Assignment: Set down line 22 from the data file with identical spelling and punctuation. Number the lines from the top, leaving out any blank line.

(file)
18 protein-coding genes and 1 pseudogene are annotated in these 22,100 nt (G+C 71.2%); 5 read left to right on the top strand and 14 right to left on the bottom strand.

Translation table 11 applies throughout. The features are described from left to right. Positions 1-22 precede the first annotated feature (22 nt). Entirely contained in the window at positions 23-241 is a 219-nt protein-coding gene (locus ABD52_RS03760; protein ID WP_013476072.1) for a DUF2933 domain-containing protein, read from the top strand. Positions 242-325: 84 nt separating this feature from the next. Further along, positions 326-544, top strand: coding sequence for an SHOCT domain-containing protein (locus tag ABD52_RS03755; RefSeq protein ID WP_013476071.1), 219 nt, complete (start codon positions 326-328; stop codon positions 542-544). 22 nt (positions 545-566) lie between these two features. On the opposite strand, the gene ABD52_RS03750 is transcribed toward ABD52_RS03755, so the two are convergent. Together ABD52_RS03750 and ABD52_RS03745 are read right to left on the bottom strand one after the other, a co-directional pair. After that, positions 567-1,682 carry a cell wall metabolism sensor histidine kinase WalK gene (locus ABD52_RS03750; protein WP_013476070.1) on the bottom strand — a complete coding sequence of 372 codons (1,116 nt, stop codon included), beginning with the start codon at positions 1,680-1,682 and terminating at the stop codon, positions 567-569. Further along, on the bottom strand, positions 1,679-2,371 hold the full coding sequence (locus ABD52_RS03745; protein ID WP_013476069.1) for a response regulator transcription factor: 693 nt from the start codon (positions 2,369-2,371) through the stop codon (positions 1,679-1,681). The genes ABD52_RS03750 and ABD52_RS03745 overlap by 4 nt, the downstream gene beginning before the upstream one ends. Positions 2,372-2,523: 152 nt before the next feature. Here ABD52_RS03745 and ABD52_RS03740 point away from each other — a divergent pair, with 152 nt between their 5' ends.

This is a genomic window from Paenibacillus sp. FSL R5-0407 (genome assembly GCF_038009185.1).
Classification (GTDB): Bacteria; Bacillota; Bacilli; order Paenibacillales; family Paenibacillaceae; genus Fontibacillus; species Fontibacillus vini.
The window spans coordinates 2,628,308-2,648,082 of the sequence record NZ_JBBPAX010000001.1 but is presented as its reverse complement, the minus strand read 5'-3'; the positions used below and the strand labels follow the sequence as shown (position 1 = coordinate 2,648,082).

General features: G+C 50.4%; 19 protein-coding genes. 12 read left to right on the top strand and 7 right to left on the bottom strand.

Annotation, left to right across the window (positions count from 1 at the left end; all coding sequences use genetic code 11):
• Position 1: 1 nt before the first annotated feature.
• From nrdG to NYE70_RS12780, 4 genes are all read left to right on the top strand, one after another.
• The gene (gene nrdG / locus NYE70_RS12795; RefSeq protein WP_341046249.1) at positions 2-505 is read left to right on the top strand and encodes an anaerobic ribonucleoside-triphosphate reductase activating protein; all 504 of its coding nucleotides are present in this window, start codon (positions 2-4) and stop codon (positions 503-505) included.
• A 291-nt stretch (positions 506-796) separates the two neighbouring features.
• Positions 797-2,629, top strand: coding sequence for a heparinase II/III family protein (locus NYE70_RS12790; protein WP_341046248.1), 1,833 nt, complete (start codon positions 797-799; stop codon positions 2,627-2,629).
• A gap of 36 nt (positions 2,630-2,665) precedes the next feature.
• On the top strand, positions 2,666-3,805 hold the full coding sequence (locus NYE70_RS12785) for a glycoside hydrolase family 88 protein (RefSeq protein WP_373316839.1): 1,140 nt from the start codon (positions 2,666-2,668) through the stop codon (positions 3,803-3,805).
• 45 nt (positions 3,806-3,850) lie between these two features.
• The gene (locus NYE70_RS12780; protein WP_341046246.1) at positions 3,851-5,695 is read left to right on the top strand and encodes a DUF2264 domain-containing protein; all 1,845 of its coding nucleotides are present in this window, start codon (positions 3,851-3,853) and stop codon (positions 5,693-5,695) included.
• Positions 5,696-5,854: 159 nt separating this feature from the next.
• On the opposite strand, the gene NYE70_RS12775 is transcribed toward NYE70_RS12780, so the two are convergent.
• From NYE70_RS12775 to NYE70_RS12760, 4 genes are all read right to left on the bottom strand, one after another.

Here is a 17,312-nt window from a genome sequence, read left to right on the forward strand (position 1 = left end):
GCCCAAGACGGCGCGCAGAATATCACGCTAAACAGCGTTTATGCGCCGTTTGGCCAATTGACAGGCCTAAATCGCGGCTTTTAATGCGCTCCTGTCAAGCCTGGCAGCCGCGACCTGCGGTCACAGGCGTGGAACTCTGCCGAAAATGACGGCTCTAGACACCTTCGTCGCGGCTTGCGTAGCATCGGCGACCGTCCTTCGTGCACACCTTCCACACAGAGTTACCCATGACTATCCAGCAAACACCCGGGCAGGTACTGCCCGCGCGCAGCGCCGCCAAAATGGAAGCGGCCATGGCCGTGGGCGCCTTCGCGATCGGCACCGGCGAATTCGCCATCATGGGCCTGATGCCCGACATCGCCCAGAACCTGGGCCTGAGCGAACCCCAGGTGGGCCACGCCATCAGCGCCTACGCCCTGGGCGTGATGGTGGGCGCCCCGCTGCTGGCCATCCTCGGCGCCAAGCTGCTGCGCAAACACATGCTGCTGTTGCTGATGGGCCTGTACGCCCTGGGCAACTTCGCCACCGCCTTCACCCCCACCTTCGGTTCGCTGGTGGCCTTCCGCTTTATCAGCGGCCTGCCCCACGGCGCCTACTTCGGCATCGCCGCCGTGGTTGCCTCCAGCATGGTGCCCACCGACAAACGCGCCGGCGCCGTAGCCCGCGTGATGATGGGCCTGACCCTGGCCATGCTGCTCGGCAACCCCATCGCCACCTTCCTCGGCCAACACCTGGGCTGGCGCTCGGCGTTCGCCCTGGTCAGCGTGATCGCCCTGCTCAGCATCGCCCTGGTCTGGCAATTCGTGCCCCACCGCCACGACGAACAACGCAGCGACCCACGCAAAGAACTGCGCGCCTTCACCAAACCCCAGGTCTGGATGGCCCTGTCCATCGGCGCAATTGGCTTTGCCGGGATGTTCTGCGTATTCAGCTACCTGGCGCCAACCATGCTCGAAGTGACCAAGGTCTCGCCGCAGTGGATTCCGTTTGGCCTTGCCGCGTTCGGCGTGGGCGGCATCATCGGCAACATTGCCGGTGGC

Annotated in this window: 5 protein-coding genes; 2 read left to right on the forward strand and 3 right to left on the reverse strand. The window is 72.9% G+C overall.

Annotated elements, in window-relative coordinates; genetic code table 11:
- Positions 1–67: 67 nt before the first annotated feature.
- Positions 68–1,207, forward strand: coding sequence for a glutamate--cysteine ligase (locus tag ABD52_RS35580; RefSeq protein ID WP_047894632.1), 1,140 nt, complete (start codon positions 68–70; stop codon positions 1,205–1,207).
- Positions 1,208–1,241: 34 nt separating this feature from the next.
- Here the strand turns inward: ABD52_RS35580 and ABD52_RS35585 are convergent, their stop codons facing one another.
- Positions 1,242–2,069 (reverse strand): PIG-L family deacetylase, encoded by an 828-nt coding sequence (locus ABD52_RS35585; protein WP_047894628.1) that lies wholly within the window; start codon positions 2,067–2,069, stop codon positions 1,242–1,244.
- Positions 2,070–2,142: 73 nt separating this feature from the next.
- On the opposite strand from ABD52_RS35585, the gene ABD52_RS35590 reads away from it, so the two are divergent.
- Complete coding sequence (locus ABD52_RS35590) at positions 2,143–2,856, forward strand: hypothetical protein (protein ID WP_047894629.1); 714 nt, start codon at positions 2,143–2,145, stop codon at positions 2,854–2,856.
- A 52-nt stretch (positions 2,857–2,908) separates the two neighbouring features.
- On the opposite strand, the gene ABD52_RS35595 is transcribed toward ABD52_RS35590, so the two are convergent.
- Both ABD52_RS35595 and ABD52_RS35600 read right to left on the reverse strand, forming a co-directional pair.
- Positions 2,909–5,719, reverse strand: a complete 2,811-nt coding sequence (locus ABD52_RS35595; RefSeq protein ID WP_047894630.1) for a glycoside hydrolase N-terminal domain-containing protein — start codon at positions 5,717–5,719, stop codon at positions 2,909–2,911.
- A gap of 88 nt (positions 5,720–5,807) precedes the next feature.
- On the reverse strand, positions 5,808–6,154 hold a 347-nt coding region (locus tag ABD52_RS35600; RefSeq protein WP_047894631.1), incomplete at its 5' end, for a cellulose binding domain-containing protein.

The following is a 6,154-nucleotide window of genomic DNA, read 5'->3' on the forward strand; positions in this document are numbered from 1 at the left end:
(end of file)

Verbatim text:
Annotated in this window: 5 protein-coding genes; 2 read left to right on the forward strand and 3 right to left on the reverse strand. The window is 72.9% G+C overall.